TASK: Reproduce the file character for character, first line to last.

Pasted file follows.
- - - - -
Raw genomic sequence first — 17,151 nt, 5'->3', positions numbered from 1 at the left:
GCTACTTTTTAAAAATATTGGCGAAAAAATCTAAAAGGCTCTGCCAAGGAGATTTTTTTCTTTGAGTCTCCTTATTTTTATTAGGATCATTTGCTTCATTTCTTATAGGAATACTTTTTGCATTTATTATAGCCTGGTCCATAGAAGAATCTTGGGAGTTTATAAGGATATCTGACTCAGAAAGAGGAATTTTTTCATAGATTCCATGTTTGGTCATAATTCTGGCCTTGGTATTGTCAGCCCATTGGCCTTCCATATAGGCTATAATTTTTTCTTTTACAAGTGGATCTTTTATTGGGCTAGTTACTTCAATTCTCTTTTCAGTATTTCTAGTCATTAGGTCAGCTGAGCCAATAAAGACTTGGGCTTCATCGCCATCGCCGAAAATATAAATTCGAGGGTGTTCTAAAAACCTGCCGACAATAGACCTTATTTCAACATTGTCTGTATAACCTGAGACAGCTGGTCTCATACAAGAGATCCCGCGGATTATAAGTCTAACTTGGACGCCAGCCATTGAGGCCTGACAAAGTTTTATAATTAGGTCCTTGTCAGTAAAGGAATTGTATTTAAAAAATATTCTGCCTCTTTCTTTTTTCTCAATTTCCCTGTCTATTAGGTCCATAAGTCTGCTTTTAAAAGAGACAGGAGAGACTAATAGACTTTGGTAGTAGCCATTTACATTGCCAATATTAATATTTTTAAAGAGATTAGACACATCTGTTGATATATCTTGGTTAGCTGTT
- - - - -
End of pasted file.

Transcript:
Raw genomic sequence first — 17,151 nt, 5'->3', positions numbered from 1 at the left:
GCTACTTTTTAAAAATATTGGCGAAAAAATCTAAAAGGCTCTGCCAAGGAGATTTTTTTCTTTGAGTCTCCTTATTTTTATTAGGATCATTTGCTTCATTTCTTATAGGAATACTTTTTGCATTTATTATAGCCTGGTCCATAGAAGAATCTTGGGAGTTTATAAGGATATCTGACTCAGAAAGAGGAATTTTTTCATAGATTCCATGTTTGGTCATAATTCTGGCCTTGGTATTGTCAGCCCATTGGCCTTCCATATAGGCTATAATTTTTTCTTTTACAAGTGGATCTTTTATTGGGCTAGTTACTTCAATTCTCTTTTCAGTATTTCTAGTCATTAGGTCAGCTGAGCCAATAAAGACTTGGGCTTCATCGCCATCGCCGAAAATATAAATTCGAGGGTGTTCTAAAAACCTGCCGACAATAGACCTTATTTCAACATTGTCTGTATAACCTGAGACAGCTGGTCTCATACAAGAGATCCCGCGGATTATAAGTCTAACTTGGACGCCAGCCATTGAGGCCTGACAAAGTTTTATAATTAGGTCCTTGTCAGTAAAGGAATTGTATTTAAAAAATATTCTGCCTCTTTCTTTTTTCTCAATTTCCCTGTCTATTAGGTCCATAAGTCTGCTTTTAAAAGAGACAGGAGAGACTAATAGACTTTGGTAGTAGCCATTTACATTGCCAATATTAATATTTTTAAAGAGATTAGACACATCTGTTGATATATCTTGGTTAGCTGTT